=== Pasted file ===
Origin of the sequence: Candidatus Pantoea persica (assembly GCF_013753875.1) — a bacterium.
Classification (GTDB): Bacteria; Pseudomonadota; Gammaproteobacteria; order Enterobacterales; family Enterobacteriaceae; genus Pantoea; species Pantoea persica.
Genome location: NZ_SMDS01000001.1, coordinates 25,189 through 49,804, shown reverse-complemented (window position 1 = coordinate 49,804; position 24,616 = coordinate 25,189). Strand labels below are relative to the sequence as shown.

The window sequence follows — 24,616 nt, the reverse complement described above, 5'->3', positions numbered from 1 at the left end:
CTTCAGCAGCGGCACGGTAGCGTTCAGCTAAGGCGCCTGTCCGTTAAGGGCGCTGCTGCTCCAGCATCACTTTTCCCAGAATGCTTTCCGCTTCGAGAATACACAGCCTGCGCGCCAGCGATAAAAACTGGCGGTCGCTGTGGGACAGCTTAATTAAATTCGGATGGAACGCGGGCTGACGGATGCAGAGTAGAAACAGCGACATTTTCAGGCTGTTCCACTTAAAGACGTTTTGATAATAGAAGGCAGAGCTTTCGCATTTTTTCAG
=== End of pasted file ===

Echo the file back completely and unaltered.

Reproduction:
Origin of the sequence: Candidatus Pantoea persica (assembly GCF_013753875.1) — a bacterium.
Classification (GTDB): Bacteria; Pseudomonadota; Gammaproteobacteria; order Enterobacterales; family Enterobacteriaceae; genus Pantoea; species Pantoea persica.
Genome location: NZ_SMDS01000001.1, coordinates 25,189 through 49,804, shown reverse-complemented (window position 1 = coordinate 49,804; position 24,616 = coordinate 25,189). Strand labels below are relative to the sequence as shown.

The window sequence follows — 24,616 nt, the reverse complement described above, 5'->3', positions numbered from 1 at the left end:
CTTCAGCAGCGGCACGGTAGCGTTCAGCTAAGGCGCCTGTCCGTTAAGGGCGCTGCTGCTCCAGCATCACTTTTCCCAGAATGCTTTCCGCTTCGAGAATACACAGCCTGCGCGCCAGCGATAAAAACTGGCGGTCGCTGTGGGACAGCTTAATTAAATTCGGATGGAACGCGGGCTGACGGATGCAGAGTAGAAACAGCGACATTTTCAGGCTGTTCCACTTAAAGACGTTTTGATAATAGAAGGCAGAGCTTTCGCATTTTTTCAG